I think it was the fall of 1979 when Charles went on an extended trip round the ruins of Guatemala. While he was away, I got up one morning to find Lorro lying on the parlor floor as dead as a doornail.  Assuming she’d had a heart attack or some such, I mourned and tried to figure out what to do with her corpse till Charles’ return from the jungles (which, by the way, played a large role in his manic “nervous breakdown” that winter).

The solution I came up with was to wrap her gently in plastic wrap and put her in the freezer. To be thorough, I also put the book on parrot care in there with her.  When Charles got back, he didn’t want to deal with funerals and anyway quickly proceeded to lose his mind.  Over the next year we wound up having to sell the Four Belles, and the new owners inherited a frozen parrot and book on parrot care.  I often wonder what they thought when they opened that freezer.

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Balthazar’s Seven Redeeming Virtues

After recently carrying on about the majority of humanity being possessed by demons (the seven deadly sins), I got to wondering about that minority of folks who aren’t. Probably under the influence of my early Catholic upbringing, I think they’re the virtuous ones.

Since my catechism lessons had always concentrated on the sins and said very little about virtue, I had to Google virtuous qualities and was surprised to find a wide range of lists with varying numbers of items. Pope Gregory counted seven; another scholarly opinion figures eight; the catechism lists four cardinal virtues; Buddhists and Bushido (Samurai) teach seven differing ones; the Stoics (Aristotle, Plato, etc.) consider four; general theology lists only three; and the Sikhs and Confucius offer five in different sets.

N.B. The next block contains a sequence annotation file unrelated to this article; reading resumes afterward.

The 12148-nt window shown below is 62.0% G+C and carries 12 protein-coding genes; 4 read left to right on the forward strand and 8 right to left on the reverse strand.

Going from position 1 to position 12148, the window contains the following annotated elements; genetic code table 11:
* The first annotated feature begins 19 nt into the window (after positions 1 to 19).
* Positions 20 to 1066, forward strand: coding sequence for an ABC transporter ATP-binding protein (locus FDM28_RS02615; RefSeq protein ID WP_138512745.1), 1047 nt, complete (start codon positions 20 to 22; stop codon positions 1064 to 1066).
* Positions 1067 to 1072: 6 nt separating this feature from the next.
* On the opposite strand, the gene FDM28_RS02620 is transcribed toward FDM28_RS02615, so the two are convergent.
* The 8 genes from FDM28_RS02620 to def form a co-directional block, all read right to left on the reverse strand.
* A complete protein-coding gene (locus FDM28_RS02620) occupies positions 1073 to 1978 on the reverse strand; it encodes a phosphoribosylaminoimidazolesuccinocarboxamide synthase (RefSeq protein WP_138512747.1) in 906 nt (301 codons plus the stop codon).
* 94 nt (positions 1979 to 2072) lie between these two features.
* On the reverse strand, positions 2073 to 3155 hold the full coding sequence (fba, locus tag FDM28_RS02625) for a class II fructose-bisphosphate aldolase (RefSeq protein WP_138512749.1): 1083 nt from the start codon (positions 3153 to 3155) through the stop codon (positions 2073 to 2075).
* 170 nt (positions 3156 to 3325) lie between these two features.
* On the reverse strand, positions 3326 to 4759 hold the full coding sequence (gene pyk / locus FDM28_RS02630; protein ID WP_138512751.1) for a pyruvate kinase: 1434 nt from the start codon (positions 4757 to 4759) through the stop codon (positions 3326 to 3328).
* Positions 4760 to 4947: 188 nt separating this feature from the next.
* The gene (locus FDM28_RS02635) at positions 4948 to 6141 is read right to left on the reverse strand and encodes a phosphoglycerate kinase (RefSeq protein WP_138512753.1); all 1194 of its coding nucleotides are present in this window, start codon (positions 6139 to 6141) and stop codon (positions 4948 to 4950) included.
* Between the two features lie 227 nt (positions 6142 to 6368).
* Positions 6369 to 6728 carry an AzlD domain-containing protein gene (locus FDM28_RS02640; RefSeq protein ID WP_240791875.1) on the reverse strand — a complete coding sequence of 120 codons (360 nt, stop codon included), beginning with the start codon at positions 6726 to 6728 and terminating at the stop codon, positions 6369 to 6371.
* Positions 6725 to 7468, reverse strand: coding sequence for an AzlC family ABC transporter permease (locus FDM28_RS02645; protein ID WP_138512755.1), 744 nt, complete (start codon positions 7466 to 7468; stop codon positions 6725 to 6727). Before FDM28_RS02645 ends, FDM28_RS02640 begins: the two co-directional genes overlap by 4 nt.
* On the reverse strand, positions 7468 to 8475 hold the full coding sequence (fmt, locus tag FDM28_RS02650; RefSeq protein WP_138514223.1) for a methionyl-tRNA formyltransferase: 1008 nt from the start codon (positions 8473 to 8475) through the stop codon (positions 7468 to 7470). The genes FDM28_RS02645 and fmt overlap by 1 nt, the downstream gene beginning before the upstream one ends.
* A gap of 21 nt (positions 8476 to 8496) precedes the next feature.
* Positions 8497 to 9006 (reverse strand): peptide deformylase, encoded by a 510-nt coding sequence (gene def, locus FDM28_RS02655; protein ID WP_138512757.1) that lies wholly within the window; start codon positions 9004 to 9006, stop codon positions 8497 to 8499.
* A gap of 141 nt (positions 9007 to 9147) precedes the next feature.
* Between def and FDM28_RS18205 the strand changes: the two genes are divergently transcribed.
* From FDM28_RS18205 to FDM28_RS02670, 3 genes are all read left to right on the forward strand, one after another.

There was lots of overlap and redundancy in the several lists. I threw them all into a semantic blender, and the seven categories that settled out were most similar to Gregory’s. While that Pope was a whiz with his calendar revision and new style of chanting, his philosophy was less than rigorous, and his seven virtues really boil down to only five.

In my agnostically authoritative list I’ve added in parentheses all the definitions, synonyms, aspects, and corollaries that I could pull out of my vocabulary. You might easily think of more to add, but I bet you won’t find a new category.  If you do, please let me know!

Here then are Balthazar’s Seven Redeeming Virtues:

CHARITY (Generosity, Sacrifice, Altruism, Philanthropy, Helpfulness, Sharing)

COMPASSION (Patience, Kindness, Love, Mercy, Sympathy, Tolerance)

COURAGE (Diligence, Fortitude, Confidence, Valor, Perseverance, Hope, Initiative)

HUMILITY (Honor, Respect, Modesty, Renunciation, Gratitude, Contentment)